- Big Bad Wannabe: Gorn, a wildling intent on leading his tribe through the Wall. A fierce warlord with many warriors,he might have succeeded if the Butcher and Qhorin Halfhand had not been waiting on the other side.
- Hero Antagonist: Tyrek, a Riverspring merchant intent on leading his starving people to open revolt. Not actually evil, per se, just angry.
- Dragon-in-Chief: Ser Valarr Hill, the game's primary antagonist, and the most evil man in Westeros. A Bastard Bastard, Blood Knight, and Evil Sorcerer, Ser Valarr is Alester's illegitimate brother and Arch-Enemy.
- Big Bad: Queen Cersei Lannister. Unlike the show, the game displays her ruthlessness in all its horrific glory. Like the books, Cersei orchestrates the murder of all her husband's bastards in order to cement her own children's ascent. She even goes so far to employ Valarr to chase a pregnant woman all over Westeros.
- Bigger Bad: Lord Tywin Lannister. Never actually appears in game, but it is his power and influence that grants Ser Valarr the manpower and authority to cause our heroes so much suffering. Tywin is eventually revealed to have given the infamous order that Mors joined the Night's Watch in order to avoid carrying out. He then ordered Alester and Valarr to murder Mors' family in retaliation. Though we never see him, he is ultimately responsible for almost the entire game's plot in one way or another.
- Big Bad: Lord Arwood Harlton, the Manipulative Bastard responsible for murdering Alester's father and brother, torturing Mors, and attempting to use an unwilling Jeyne to rally support against the Lannisters. Unlike the other antagonists, Harlton actually has an Evil Plan that stretches back 15 years. His great resources and personal army would almost cement him as the game's true antagonist if not for a bit of Black Magic on Valarr's part.
- Big "NO!": A rather Narmy one from Mors when he discovers his wife and daughter have died.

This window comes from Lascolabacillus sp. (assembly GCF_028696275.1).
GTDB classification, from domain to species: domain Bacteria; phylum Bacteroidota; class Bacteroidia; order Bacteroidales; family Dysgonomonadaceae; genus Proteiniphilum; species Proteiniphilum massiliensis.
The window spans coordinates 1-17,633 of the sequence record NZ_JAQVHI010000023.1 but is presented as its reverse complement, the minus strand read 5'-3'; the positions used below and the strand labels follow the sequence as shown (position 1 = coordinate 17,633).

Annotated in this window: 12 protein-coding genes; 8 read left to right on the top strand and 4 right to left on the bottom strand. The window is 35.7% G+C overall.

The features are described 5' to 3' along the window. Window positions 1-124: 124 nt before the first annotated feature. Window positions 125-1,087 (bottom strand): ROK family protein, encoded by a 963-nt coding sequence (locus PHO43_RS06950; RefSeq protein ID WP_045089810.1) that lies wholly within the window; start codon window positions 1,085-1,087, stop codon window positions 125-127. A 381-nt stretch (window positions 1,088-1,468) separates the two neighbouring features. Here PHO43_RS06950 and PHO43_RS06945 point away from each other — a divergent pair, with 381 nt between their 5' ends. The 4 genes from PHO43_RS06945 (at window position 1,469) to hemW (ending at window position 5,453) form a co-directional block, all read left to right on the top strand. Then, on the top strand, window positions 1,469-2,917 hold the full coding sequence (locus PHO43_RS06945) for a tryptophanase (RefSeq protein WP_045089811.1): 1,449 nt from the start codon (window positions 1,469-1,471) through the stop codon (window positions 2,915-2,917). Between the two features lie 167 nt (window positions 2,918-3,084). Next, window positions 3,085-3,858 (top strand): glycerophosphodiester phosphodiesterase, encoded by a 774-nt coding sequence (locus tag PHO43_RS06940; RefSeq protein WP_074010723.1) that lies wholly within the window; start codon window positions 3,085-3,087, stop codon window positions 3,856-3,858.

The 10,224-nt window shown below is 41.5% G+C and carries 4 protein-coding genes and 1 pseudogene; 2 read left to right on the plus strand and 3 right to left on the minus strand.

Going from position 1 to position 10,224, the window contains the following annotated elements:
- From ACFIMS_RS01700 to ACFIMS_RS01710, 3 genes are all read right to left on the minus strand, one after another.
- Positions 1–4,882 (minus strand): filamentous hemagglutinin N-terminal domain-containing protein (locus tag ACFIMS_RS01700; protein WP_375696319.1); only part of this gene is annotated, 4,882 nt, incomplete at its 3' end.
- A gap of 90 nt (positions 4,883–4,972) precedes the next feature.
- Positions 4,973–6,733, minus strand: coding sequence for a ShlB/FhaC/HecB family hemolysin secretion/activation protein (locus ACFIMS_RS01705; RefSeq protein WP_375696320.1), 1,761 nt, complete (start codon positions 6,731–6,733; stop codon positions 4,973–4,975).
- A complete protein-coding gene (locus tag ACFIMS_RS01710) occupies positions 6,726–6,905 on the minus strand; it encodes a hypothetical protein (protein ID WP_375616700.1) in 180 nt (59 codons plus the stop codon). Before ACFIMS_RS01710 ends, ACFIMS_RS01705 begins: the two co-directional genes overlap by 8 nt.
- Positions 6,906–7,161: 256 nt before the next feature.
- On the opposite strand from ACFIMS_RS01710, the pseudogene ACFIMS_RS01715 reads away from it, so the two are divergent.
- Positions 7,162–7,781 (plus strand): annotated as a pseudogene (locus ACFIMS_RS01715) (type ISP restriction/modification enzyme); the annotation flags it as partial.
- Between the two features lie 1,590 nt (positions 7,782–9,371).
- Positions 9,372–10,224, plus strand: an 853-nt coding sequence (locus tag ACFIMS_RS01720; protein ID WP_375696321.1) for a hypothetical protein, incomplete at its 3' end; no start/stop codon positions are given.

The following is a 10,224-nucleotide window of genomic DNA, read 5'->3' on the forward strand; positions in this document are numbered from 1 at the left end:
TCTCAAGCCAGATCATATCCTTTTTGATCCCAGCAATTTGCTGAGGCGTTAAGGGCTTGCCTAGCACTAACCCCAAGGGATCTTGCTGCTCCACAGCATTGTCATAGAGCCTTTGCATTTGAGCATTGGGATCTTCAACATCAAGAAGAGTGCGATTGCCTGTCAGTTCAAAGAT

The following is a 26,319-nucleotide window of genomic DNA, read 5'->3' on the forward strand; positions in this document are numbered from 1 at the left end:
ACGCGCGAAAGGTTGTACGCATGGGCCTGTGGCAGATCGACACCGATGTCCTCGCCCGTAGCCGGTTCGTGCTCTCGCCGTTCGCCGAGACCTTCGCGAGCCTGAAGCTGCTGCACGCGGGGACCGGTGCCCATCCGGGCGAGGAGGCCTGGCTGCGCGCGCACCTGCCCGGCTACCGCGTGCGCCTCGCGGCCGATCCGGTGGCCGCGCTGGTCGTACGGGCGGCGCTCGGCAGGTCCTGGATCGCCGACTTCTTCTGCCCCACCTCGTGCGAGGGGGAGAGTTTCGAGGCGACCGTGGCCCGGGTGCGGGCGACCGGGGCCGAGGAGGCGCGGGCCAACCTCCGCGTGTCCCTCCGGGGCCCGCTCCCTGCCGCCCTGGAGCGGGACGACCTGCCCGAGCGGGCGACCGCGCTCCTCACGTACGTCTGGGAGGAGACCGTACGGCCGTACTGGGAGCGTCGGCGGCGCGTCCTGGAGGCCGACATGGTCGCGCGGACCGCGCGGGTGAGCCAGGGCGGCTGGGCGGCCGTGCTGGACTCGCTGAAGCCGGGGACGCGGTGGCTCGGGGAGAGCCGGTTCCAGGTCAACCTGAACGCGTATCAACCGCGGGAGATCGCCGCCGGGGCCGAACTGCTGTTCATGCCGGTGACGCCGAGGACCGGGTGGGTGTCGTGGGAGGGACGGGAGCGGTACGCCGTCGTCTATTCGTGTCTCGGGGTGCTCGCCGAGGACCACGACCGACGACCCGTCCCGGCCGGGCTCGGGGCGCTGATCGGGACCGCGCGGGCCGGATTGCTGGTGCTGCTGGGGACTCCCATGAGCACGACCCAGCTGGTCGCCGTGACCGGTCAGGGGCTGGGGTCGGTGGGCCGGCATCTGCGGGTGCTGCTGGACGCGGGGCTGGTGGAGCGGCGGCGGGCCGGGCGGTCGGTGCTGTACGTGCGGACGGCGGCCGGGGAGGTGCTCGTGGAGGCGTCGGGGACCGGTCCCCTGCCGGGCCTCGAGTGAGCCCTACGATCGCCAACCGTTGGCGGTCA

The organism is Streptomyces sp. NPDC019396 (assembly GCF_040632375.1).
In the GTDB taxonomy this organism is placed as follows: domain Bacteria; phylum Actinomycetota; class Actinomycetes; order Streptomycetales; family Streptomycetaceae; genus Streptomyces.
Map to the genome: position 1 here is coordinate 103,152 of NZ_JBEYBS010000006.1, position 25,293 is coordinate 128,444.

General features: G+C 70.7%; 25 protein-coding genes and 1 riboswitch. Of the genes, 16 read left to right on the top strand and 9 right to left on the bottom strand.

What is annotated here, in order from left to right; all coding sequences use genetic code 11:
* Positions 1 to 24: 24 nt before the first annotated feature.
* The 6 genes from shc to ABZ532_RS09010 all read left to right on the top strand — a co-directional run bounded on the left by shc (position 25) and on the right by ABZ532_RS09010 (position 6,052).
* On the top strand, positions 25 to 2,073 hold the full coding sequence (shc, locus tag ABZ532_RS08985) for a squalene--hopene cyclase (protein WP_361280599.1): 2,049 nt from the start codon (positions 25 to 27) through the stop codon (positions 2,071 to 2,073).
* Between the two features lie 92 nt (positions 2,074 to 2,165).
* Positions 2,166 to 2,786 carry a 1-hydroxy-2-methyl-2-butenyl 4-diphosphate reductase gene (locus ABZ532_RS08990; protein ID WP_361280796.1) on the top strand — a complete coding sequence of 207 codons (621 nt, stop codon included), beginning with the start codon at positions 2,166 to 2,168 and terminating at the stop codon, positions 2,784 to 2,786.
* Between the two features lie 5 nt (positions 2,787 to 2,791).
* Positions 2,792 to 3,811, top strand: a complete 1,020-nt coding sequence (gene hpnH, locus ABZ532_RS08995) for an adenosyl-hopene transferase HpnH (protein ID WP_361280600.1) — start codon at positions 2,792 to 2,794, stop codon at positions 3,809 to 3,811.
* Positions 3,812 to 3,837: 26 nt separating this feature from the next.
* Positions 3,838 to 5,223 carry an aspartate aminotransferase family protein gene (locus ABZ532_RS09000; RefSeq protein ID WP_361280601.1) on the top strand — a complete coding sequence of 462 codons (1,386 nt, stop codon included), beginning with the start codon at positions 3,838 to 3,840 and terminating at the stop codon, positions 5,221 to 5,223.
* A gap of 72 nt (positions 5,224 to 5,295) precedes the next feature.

- Black Knight: Ser Valarr Hill
- Break The Fourth Wall: Two surprising examples, one more overt than the other. The first is American-accented Maester Martin, who gets irritated when people ask him when he'll finish his history of the Seven Kingdoms. The second one is Varys, who apparently knows everything because he's the narrator.
- The Butcher: A rare heroic version. Mors's Ax-Crazy tendencies and overall Badass reputation have earned him this title.
- Darker and Edgier: Not the setting itself, but the characters are much more grim and brutal than any of the heroes of the main series.
- Justified, in that they are both career knights, and thus professional killers.
- Drill Sergeant Nasty: Mors Westford's dayjob when not massacring his enemies.
- Expy: Several characters, though very well fleshed out, may remind players of certain figures in the books.
- Ser Mors Westford is a noble skinchanger more concerned with upholding his duties as a Sworn Brother than others are. However, Mors is a much more brutal character than Jon Snow ever was, and has lived a much fuller life. Personality-wise, he has much more in common with Ned Stark, whose sense of honor regularly causes suffering for himself and his family.
- Ser Alester Sarwyck invites comparisons to other Red Priests, but he has much more in common with Jon Connington, as both are disgraced exiles haunted by failures during Robert's Rebellion. Both even become heavily involved in pro-Targaryen conspiracies. Connington's armor can even be bought from Alester's personal steward.
- Ser Valarr Hill comes off at first as a smarter Ser Gregor Clegane, being a psychotic knight who serves the Lannisters. His VA and articulate dialogue only make his actions more horrific. Eventually revealed to be even more dangerous than the Mountain, as Riverspring and Castlewood learn to their dismay when Valarr shows off his other abilities.
- Lord Arwood Harlton has a great deal in common with Prince Doran Martell. Both are embittered nobles conspiring to take vengeance for wrongs committed during the Rebellion. When confronted though, he declares he is fighting for the Realm itself, and is hoping to set up a proper ruler, much like Varys.